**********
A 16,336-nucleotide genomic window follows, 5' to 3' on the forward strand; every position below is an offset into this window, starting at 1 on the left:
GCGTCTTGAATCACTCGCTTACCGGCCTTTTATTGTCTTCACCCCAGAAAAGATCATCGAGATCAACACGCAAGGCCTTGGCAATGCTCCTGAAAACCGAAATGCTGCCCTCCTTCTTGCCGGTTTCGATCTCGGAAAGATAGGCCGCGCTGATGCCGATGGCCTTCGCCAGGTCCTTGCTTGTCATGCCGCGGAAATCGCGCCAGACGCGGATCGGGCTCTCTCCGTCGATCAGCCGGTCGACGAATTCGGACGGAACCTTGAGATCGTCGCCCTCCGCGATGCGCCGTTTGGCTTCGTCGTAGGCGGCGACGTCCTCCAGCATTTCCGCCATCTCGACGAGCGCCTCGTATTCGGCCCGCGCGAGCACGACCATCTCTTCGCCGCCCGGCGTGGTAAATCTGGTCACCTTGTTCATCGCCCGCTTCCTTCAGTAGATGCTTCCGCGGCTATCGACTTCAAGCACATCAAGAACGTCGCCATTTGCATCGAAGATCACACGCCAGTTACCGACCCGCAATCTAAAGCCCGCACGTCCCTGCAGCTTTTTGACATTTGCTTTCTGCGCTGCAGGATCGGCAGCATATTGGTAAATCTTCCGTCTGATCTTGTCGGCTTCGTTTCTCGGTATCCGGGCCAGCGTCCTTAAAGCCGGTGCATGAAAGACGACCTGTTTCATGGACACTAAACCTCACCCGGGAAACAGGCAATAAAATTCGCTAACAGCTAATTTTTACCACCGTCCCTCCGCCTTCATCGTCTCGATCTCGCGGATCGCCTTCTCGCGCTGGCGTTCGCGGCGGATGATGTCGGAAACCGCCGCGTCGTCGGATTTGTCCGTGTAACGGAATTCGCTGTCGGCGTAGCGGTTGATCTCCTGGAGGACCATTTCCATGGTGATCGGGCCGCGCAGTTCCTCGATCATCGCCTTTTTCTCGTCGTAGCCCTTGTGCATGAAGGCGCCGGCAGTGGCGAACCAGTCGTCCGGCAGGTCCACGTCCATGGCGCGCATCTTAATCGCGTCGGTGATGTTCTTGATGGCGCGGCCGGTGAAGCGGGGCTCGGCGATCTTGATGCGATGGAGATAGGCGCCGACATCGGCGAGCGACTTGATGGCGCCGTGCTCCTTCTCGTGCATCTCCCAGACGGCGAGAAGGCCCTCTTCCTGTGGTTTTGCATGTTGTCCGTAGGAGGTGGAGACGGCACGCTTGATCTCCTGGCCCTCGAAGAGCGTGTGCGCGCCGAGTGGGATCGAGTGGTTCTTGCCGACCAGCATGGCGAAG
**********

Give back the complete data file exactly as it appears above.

A 16,336-nucleotide genomic window follows, 5' to 3' on the forward strand; every position below is an offset into this window, starting at 1 on the left:
GCGTCTTGAATCACTCGCTTACCGGCCTTTTATTGTCTTCACCCCAGAAAAGATCATCGAGATCAACACGCAAGGCCTTGGCAATGCTCCTGAAAACCGAAATGCTGCCCTCCTTCTTGCCGGTTTCGATCTCGGAAAGATAGGCCGCGCTGATGCCGATGGCCTTCGCCAGGTCCTTGCTTGTCATGCCGCGGAAATCGCGCCAGACGCGGATCGGGCTCTCTCCGTCGATCAGCCGGTCGACGAATTCGGACGGAACCTTGAGATCGTCGCCCTCCGCGATGCGCCGTTTGGCTTCGTCGTAGGCGGCGACGTCCTCCAGCATTTCCGCCATCTCGACGAGCGCCTCGTATTCGGCCCGCGCGAGCACGACCATCTCTTCGCCGCCCGGCGTGGTAAATCTGGTCACCTTGTTCATCGCCCGCTTCCTTCAGTAGATGCTTCCGCGGCTATCGACTTCAAGCACATCAAGAACGTCGCCATTTGCATCGAAGATCACACGCCAGTTACCGACCCGCAATCTAAAGCCCGCACGTCCCTGCAGCTTTTTGACATTTGCTTTCTGCGCTGCAGGATCGGCAGCATATTGGTAAATCTTCCGTCTGATCTTGTCGGCTTCGTTTCTCGGTATCCGGGCCAGCGTCCTTAAAGCCGGTGCATGAAAGACGACCTGTTTCATGGACACTAAACCTCACCCGGGAAACAGGCAATAAAATTCGCTAACAGCTAATTTTTACCACCGTCCCTCCGCCTTCATCGTCTCGATCTCGCGGATCGCCTTCTCGCGCTGGCGTTCGCGGCGGATGATGTCGGAAACCGCCGCGTCGTCGGATTTGTCCGTGTAACGGAATTCGCTGTCGGCGTAGCGGTTGATCTCCTGGAGGACCATTTCCATGGTGATCGGGCCGCGCAGTTCCTCGATCATCGCCTTTTTCTCGTCGTAGCCCTTGTGCATGAAGGCGCCGGCAGTGGCGAACCAGTCGTCCGGCAGGTCCACGTCCATGGCGCGCATCTTAATCGCGTCGGTGATGTTCTTGATGGCGCGGCCGGTGAAGCGGGGCTCGGCGATCTTGATGCGATGGAGATAGGCGCCGACATCGGCGAGCGACTTGATGGCGCCGTGCTCCTTCTCGTGCATCTCCCAGACGGCGAGAAGGCCCTCTTCCTGTGGTTTTGCATGTTGTCCGTAGGAGGTGGAGACGGCACGCTTGATCTCCTGGCCCTCGAAGAGCGTGTGCGCGCCGAGTGGGATCGAGTGGTTCTTGCCGACCAGCATGGCGAAG